The airplane, a 1980 Cessna model T188C "AG husky", was powered by a single, turbocharged, 310-horsepower, Continental TSIO-520-T(1) engine. Its certificated maximum gross weight is 4,400 pounds. The airplane has a fuel capacity of 54 gallons (324 pounds), and a published maximum hopper load of 1,900 pounds. The weight of the airplane at the time of the accident is estimated to be about 3,850 pounds. The airplane's published indicated stall speed, flaps up, wings level , maximum gross weight, is 73 miles per hour (mph). This stall speed increases to 103 mph in a 60-degree bank.

An examination of the maintenance records revealed that the airplane had received an annual inspection on December 19, 1996, and there were no unresolved discrepancies noted. The examination also did not reveal any evidence indicating that the seat restraint system had ever been inspected and/or replaced in accordance with Cessna Service Bulletin SEB94-20 (attached), which addressed "Seat Belt and Shoulder Harness Inspection and Replacement."

According to an FAA aviation safety inspector from Hillsboro, Oregon, the airplane had impacted terrain vertically, and was found in a nose down attitude. The three-blade propeller was sheered off the crankshaft and embedded into the ground; its plane of rotation was parallel to the ground. The airframe was resting straight up on its engine/nose about ten feet from the propeller. Fuel was found leaking from the right wing only. Liquid pesticide was also leaking from the airplane. The leading edges of both wings were crushed aft. There was more damage to the left wing than the right wing. The nose of the airframe, including the engine, was crushed rearward to the main landing gear attach fittings. The instrument panel and cockpit area was intact. The flaps were found in the retracted position.

The pilot was found inside the cockpit; he was wearing a crash helmet and a four-point harness seat restraint system. The front rollers on the pilot's seat remained intact. The rear rollers were off of the their tracks. The shoulder harnesses were cut by rescue personnel to remove the pilot. The pilot's crash helmet was intact and undamaged. The empty space surrounding the rudder pedals, seat cushion, seat back, control stick, throttle quadrant, and instrument panel was sufficient to contain an object with the same shape and dimensions of the body of a "standard man."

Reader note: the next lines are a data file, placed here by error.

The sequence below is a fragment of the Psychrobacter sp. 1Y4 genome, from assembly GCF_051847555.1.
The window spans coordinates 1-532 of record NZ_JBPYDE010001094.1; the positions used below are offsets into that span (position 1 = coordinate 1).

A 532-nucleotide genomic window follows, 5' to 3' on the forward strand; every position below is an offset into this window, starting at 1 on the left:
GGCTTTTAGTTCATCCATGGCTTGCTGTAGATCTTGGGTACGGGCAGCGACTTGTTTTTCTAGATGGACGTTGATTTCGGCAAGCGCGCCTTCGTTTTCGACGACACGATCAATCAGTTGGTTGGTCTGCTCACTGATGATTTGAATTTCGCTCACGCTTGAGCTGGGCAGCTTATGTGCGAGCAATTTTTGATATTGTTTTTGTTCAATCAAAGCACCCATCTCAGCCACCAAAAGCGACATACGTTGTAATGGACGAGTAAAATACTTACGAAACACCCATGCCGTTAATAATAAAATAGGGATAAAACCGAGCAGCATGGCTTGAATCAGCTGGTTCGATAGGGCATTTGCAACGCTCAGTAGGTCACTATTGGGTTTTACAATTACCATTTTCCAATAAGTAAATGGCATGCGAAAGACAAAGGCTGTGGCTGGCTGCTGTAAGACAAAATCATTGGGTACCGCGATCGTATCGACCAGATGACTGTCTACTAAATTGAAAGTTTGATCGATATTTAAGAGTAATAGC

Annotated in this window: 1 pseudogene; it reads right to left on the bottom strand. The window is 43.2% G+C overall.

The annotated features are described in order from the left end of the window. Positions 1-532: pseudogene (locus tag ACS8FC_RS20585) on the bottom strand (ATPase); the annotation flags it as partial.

The wreckage was removed from the accident site and examined in detail by representatives of the FAA, the Cessna Aircraft Company, and Teledyne Continental Motors (report attached) on May 22, 1997, in Redmond, Oregon. No preimpact mechanical malfunctions were found with the engine, airframe, or systems.

The seat restraint system consisted of a four-point harness, with two lap belts and two shoulder belts that connect into a central attach point at the pilot's torso. The two shoulder belts were tied into a single belt that emanated from a single inertial reel attached to the top of the cockpit cage structure. The inertial reel remained intact and secured to the undamaged structure. The inertial reel was functionally tested and operated normally. The single shoulder harness belt, however, had separated along the width of the belt, with one end secured to the inertial reel and the other end leading to the two shoulder harness belts. The separated ends were stretch and frayed; the belt had failed in tensile overload and exhibited evidence of severe deterioration and over-exposure to ultraviolet radiation. An examination of the tag numbers on the seat restraint system revealed that the belts were originally installed on the airplane.

An autopsy was performed on the pilot by Dr. Edward F. Wilson, MD, on May 18, 1997, at the Oregon State Medical Examiner's Office, Portland, Oregon. According to the report of autopsy, the cause of death was "head and neck injuries." Specimens taken from the pilot were analyzed by the FAA Civil Aeromedical Institute, Oklahoma City, Oklahoma. According to their report (attached), no carboxyhemoglobin, cyanide, or drugs were detected. The report also states: "1.000 (mg/dL, mg/hg) Acetaldehyde detected in Blood" and "20.000 (mg/dL, mg/hg) Ethanol detected in Urine." No ethanol was found in the blood or vitreous fluids, and the samples were deemed to be putrified.

Specimens taken from the pilot also underwent toxicological analysis by the Oregon Department of Human Resources with the specific goal of detecting Carbofuran and its metabolite (Carbofuran is the active ingredient in the pesticide formulation that was loaded on the airplane at the time of the accident). According to their final report (attached), no Carbofuran or Carbofuran metabolite were detected.

NTSB Probable Cause

The pilot's failure to maintain adequate airspeed while maneuvering, which led to a stall. A factor contributing to the accident was the lack of adequate altitude to effect a successful stall recovery.